The ring is gold and set with a large, cracked, black stone, the crack appearing after Dumbledore struck the stone with Godric Gryffindor's Sword. It is, in Harry's eyes, an ugly ring that was made somewhat clumsily out of gold, probably a testament to the rudimentary skills and tools used to craft it. The ring had the sign of the Deathly Hallows on the black stone: a triangle (to represent the Cloak of Invisibility), containing a circle (to represent the Resurrection stone), bisected by a line (to represent the the Elder Wand). Marvolo Gaunt wore the ring on his middle finger, instead of on the more conventional "ring" fingers. Morfin Gaunt wore it on his right hand's ring finger, while Tom Riddle wore it on his left hand's middle finger.
To protect his Horcrux, Tom Riddle placed the ring under a very powerful curse, so much so that Albus Dumbledore himself mentioned that had it not been for his prodigious skill, he might have died in mere moments of being cursed. Severus Snape was extremely angry to find out Dumbledore had not proceeded with caution when it came to breaking open the ring. Even so, Albus Dumbledore and Severus Snape were only able to delay the curse's effects for roughly a year. One side effect was that Dumbledore's hand had been severely disfigured, giving it a dead look. Unknown to either the Gaunts or Riddle, however, the stone in it was the Resurrection Stone, one of the Deathly Hallows.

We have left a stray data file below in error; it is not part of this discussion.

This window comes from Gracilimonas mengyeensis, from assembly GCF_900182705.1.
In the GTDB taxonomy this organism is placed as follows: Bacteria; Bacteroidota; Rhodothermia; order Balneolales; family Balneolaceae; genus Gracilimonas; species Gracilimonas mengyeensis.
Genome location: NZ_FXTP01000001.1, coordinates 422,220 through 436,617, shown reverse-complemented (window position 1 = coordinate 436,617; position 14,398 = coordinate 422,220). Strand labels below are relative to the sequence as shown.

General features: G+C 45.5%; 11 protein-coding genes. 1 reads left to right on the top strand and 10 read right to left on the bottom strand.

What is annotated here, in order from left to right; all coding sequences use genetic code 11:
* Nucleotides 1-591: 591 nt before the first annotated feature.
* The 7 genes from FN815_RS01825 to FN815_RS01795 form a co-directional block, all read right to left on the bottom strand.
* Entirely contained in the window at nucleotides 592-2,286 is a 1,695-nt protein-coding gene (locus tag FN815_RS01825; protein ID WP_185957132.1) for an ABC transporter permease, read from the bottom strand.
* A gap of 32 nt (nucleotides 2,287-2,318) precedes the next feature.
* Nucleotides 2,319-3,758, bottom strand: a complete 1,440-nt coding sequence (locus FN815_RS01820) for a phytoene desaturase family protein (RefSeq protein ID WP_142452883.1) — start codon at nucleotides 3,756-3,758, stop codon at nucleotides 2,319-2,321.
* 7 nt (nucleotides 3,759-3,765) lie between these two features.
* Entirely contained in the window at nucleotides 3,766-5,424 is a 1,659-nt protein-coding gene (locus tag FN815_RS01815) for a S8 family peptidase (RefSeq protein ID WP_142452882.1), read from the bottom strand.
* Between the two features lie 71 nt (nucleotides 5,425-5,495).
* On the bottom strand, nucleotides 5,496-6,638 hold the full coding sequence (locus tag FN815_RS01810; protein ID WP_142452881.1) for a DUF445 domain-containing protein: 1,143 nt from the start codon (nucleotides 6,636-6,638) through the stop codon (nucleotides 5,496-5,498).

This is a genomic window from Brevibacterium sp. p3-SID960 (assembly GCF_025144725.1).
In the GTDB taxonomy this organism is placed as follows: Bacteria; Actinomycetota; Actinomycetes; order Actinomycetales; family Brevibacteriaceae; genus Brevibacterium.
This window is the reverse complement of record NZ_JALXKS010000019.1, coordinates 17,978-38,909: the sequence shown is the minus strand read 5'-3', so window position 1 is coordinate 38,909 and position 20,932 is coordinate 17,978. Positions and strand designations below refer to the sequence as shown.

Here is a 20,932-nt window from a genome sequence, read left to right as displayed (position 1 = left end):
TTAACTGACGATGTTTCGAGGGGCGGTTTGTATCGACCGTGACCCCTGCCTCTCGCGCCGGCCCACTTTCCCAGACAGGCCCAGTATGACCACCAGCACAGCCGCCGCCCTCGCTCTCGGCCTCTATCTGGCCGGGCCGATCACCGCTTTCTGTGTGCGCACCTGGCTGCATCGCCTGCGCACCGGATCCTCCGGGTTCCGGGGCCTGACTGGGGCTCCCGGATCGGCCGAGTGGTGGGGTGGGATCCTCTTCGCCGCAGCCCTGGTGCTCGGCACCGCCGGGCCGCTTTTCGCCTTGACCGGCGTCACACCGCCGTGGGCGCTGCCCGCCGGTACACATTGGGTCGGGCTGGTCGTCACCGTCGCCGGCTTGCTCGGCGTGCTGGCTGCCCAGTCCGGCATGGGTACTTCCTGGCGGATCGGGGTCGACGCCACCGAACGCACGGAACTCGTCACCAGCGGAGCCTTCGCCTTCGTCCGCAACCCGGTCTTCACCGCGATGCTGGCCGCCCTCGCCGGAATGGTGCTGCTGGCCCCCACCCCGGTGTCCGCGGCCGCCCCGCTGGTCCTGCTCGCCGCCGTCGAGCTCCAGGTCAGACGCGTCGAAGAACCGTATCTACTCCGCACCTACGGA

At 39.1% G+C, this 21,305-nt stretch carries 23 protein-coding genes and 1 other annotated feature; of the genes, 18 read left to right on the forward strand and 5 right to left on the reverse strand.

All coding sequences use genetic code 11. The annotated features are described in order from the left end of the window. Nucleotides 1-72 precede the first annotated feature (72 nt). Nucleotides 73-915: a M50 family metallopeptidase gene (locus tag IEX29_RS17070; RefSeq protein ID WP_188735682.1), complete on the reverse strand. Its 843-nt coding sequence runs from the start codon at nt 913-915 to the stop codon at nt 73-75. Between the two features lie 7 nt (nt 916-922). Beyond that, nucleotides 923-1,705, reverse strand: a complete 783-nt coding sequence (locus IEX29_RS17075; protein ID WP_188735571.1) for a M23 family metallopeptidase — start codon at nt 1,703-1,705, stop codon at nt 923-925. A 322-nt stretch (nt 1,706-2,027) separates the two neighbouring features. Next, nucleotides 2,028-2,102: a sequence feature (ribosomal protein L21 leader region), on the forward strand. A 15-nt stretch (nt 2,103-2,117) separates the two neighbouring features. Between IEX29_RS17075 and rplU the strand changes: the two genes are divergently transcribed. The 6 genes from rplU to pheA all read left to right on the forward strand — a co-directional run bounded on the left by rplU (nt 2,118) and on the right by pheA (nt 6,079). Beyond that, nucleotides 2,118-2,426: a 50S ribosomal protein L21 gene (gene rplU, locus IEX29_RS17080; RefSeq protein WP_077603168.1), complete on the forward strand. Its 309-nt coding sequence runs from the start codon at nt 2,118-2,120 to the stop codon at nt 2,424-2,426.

Behind the scenes
- The ring is the only item that is both a Hallow and a Horcrux.
- Though the stone was damaged from when Dumbledore destroyed the Horcrux, it still worked perfectly as the Resurrection Stone.
- Voldemort used a ring as one of his Horcruxes. This is similar to the dark lord Sauron in J.R.R. Tolkien's Lord of the Rings, who puts part of his power in the One Ring, which is Sauron's only container of power, whereas Voldemort had seven.
- In the film adaptation of Harry Potter and the Half-Blood Prince, Dumbledore refers to the ring as having belonged to Voldemort's mother. However, in a deleted scene in Harry Potter and the Deathly Hallows: Part 1, Harry tells Ron and Hermione that the ring belonged to Voldemort's grandfather. Additionally, when Harry touches the ring, there is a flash of images as the ring reacts to him, which Dumbledore explains as an identifiable trace of lingering Dark magic.
- In the books the ring is described as being ugly and clumsily made; in the films the ring is more detailed, with a design of snakes biting the stone.
- Collectible replicas of Marvolo Gaunt's Ring are made by the Noble Collection.
- In Deathly Hallows: Part 1, there is a flashback of Dumbledore trying on the ring. However, he tries it on his middle finger instead of his ring finger, as shown in Half-Blood Prince, and instead of the ring flying from his hands, it merely glows and forces his hand away as he touches it.
- Harry Potter and the Half-Blood Prince
- Harry Potter and the Half-Blood Prince (film)
- Harry Potter and the Half-Blood Prince (video game)
- Harry Potter and the Deathly Hallows
- Harry Potter and the Deathly Hallows: Part 1 (Appears in flashback(s))
- Harry Potter and the Deathly Hallows: Part 2 (Appears in flashback(s))
- Harry Potter: A Pop-Up Book
- Harry Potter: The Character Vault (mentioned only)